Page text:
2015 elections and attempted disenfranchisement of Nigerians

That Femi Aribisala thoroughly dislikes Muhammadu Buhari should by now be beyond doubt. He has made no secret of his loathing for the former military Head of State or his horror at the prospects of Buhari re-emerging as an elected President. His Premium Times article of 21 January 2014 titled “Why Buhari will never be president of Nigeria” gave me an idea of his grudge–and the depth of his feeling—against Buhari. The article started with the run-in which Aribisala had with the State Security Service back in August 1985. As he presented his own side of the story, the dreaded arm of government had invited him for questioning over an article that he wrote on the Buhari regime’s barter trade policy. Fortunately for him, he was not around when the SSS goons paid him a visit. Not long thereafter, the Buhari-Idiagbon regime was toppled, giving Aribisala an opportunity to gloat. Aribisala saw the coup which ended Buhari’s reign as God-sent. Not many Nigerians will agree with this. That of course, is neither here nor there.

Still, instead of thanking his stars for sparing him the ordeal of detention without trial, Aribisala has since found satisfaction in portraying Buhari (as well as the North) in the worst possible light. It does not matter that he, Aribisala, narrowly escaped being whisked off to the Awolowo Road gulag for interrogation. The mere thought of joining the opponents of the Buhari-Idiagbon regime “in various stages of undress and malnutrition” sent shivers down his spine. It also fueled his loathing for Buhari. From that time on, Buhari became his enemy number one.

As if his is the only vote that counts, Aribisala had penned the January 2014 article, confident that the article would put paid to Buhari’s presidential ambitions. Not long after that, he aimed another salvo, this time, at Buhari and the entire North. With Buhari as its candidate, Aribisala audaciously predicted, the North would never realize its ambition of taking back the presidency in 2015 or in the distant future. In support of his otherwise specious argument, he dug up everything that he thought Buhari did wrong as military Head of State and under the present civilian dispensation. Aribisala did not even spare the dead. He found plenty of faults with the actions taken by Buhari’s second-in-command and fellow Northerner, the late Tunde Idiagbon.

Outrageous as his previous views on Buhari’s 2015 prospects might have been, they are mild—you can even say, benign–compared to those expressed in his latest Premium Times article, that of 11th February 2014. Apparently worried that his attacks on Buhari were not having the intended effect—the effect of sabotaging Buhari’s presidential ambitions and consensus building efforts–Aribisala reached for another weapon, basically, a combination of blackmail, auto-suggestion and half-truths.

To get his readers’ attention, he starts the 11 February 2014 article with a pull-out quote, one that has directly played into my hands. Here is the deceptively sensible but actually nonsensical quote: “Let there be no mistake about it: the rejection of Jonathan in 2015 will be interpreted as the rejection of the South-South by Hausa-Fulani and Yoruba bullies.” I have never heard an argument that is anchored on a fallacious assumption and is so lacking in any attribute of reason as this one. Where is the correlation, positive or negative, between the re-election of President Goodluck Ebele Jonathan (or for that matter, the election of an alternative candidate), on one hand, and the South-South’s feeling of acceptance/rejection by Nigeria, on the other?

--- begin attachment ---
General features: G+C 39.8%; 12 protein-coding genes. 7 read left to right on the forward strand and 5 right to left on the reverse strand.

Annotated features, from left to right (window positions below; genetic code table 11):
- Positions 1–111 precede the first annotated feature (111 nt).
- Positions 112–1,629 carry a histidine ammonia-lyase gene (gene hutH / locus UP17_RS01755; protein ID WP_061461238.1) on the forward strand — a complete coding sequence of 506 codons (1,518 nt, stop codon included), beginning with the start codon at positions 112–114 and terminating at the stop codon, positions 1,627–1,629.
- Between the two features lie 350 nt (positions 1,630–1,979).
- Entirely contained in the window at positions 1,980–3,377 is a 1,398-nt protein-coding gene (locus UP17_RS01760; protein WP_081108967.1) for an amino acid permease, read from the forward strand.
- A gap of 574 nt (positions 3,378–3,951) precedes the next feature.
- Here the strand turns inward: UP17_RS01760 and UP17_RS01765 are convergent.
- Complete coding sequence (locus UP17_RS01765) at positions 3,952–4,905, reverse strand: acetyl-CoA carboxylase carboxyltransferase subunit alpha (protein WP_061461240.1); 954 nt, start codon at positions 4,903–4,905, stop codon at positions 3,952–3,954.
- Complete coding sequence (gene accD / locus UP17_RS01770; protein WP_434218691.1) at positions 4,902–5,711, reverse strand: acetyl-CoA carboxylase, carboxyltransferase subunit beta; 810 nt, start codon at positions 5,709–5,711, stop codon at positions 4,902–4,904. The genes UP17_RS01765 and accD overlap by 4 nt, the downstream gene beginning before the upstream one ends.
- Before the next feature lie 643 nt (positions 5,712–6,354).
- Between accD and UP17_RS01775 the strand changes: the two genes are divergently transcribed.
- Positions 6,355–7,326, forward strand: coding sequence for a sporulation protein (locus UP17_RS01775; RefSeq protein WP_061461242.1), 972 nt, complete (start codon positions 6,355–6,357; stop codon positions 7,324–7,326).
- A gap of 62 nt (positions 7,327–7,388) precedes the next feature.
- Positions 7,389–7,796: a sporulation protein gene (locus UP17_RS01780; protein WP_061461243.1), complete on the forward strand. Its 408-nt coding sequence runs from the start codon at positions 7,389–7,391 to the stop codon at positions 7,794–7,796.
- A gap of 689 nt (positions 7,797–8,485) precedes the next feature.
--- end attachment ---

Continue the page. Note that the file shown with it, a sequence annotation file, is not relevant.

If the pull-out quote is a hypothesis, Aribisala has yet to share with us the methodology he applied in “testing” or confirming it. He has not told us how many “Yoruba”, “Hausa-Fulani”, and “South-South” respondents he mailed questionnaires to or interviewed face-to-face. He simply expects us to take his assertion at its face value. Well, if he wants to handle issues as grave as the 2015 elections (including the legal and constitutional provisions on the nomination of candidates, the suffrage rights of the electors, and Nigeria’s peace and stability) he should at least go about the task in a scientific, rather than a casual way.

Aribisala’s latest gambit clearly rests on a weak theoretical foundation, and the logic he employed in defending his thesis is downright defective. I also have serious issues with the “facts” adduced in support of his conclusions and recommendations. Let’s examine his claims one at a time.

According to Aribisala, failure to re-elect President Goodluck Jonathan in 2015 would be interpreted as a Yoruba-Hausa-Fulani gang-up against the South South. This is a remarkable somersault, coming from someone who had all along seen Nigeria in North-South terms. All of a sudden, the power tussle is no longer between the North and the South, but between the South-South and practically the rest of Nigeria! If Aribisala’s previous arguments were full of holes, the latest one is a bottomless crater by itself. For reasons adduced in the succeeding paragraphs, I expect to witness more somersaults down the Aribisala road.